Yesterday, a federal district court in New York decided that five universities’ digitizing of their library collections was a fair use, rejecting the Authors Guild’s attempt to halt the efforts. For a good, brief rundown of the decision, see James Grimmelmann’s early post here. Also, see Nancy Sims here, and Kenneth Crews here.
Basically, HathiTrust, a non-profit digital library partnership, and five universities (Michigan, the UC system, Wisconsin, Indiana, and Cornell) partnered with Google to scan books in the university libraries. The digitized books would be used to create a searchable index, so that users could conduct text searches of entire library collections. Digital copies of the books would also be made available to print-disabled patrons for use on accessible devices, and plans were in the works for potential orphan works to be identified, and, if the authors could not be found, made available to researchers in the universities. The Authors Guild sued, insisting that the making of the scans was copyright infringement not allowed under fair use.
The reactions I’ve linked to above can probably give you a better synopsis of the case and the decision than I could, but I wanted to touch upon one particular aspect of the fair use ruling—the issue of available licenses for things like scanning, and the fourth fair use factor.
People typically will say that there are four factors to be considered in fair use. This is a bit of an oversimplification. There’s an infinitude of facts that a court can consider in making a fair use determination, and lots of things they should consider. But the oft-quoted four factors are the things a court is required to consider: (1) the purpose and character of the use; (2) the nature of the original copyrighted work; (3) the amount and substantiality of the work used; and (4) the effect of the use on the potential market for the original work.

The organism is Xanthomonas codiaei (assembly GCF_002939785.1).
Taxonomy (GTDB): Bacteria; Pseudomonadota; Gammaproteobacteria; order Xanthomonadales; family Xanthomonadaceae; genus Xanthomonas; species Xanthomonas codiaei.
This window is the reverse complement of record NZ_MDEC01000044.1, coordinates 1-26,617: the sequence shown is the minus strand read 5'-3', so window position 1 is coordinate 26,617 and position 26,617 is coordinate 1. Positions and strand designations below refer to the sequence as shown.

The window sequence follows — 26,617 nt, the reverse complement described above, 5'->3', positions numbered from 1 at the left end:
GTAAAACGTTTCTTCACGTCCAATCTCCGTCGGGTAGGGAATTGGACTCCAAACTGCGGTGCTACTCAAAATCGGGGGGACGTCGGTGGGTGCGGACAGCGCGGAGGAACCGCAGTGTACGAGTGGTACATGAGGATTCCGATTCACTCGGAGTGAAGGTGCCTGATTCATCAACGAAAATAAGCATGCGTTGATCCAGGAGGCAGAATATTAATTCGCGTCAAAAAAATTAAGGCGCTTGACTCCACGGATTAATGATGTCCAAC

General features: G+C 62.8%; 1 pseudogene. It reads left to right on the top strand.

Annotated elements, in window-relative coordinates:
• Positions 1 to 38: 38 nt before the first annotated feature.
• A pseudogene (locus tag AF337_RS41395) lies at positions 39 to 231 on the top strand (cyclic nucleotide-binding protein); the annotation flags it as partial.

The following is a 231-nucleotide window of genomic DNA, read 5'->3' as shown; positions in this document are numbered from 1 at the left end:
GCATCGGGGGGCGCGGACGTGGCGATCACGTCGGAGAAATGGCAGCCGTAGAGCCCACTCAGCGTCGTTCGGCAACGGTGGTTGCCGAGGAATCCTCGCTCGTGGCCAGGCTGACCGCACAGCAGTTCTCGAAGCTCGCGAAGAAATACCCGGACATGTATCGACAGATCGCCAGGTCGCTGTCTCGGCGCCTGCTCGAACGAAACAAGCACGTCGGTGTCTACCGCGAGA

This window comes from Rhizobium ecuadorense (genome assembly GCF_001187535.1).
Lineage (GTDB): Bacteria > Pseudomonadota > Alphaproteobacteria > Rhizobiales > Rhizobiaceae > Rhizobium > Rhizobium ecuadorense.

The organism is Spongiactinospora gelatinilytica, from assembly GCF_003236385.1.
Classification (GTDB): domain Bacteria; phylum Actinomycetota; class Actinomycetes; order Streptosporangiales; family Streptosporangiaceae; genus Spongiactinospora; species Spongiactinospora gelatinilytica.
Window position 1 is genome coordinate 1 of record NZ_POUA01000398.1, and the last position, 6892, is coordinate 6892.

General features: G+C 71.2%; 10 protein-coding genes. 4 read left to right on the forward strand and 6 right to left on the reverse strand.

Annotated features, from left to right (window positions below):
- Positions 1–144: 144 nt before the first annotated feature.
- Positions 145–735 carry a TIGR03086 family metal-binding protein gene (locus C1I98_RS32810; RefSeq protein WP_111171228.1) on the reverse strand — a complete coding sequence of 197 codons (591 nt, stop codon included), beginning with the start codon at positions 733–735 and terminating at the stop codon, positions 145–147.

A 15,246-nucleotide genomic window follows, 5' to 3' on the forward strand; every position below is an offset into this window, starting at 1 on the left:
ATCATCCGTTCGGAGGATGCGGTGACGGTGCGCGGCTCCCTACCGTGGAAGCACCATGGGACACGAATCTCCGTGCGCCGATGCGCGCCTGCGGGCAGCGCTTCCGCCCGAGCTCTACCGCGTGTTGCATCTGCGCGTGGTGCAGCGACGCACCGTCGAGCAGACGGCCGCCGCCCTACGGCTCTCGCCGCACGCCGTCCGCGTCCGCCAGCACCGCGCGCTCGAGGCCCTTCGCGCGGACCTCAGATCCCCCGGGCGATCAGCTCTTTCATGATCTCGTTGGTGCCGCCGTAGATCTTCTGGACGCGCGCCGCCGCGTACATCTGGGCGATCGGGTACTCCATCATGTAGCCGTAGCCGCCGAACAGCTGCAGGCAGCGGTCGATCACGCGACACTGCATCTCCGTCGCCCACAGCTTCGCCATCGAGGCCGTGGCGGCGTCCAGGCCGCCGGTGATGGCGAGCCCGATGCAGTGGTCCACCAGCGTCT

As to this last point, courts have been clear that it’s not just a matter of straight one-to-one substitution—you can still be liable for infringement even if your use of the work (say, adapting a novel into a comic book) won’t directly substitute for the original. If you’re making that comic book adaptation, you’re cannibalizing the market for licensed comic book versions of the novel.
But this can be taken to absurd extremes. Given how creative lawyers can get with licensing, it’s possible to slice and dice any particular use of a work into some sort of a license. But the fact that someone can craft a license for a particular work doesn’t automatically mean that there’s a market that the new use harms.
That’s what happened in this case. The Authors Guild was arguing that someone like the Copyright Clearance Center could have issued licenses to libraries for the scanning of books, and that, by scanning without permission, HathiTrust and the universities were undercutting the market for book-scanning licenses. The court, though, didn’t think much of this argument.
Were a court automatically to conclude in every case that potential licensing revenue were impermissibly impaired simply because the secondary user did not pay a fee for the right to engage in the use, the fourth factor would always favor the copyright owner…A copyright holder cannot preempt a transformative market.
(internal citations and quotations omitted)
This makes sense. Movie producers could just as easily (actually, probably more easily) draft up licenses for film critics to use clips of their movies in reviews. CNN could draft licenses that it could issue to Jon Stewart for use of clips where he mocks them. Yet the fact that those licenses could exist—or even if they did exist—doesn’t somehow move those forms of criticism and parody outside the scope of fair use. Nor does the fact that TV studios could issue licenses for people to record their shows mean that we have to get a license every time we boot up the TiVo.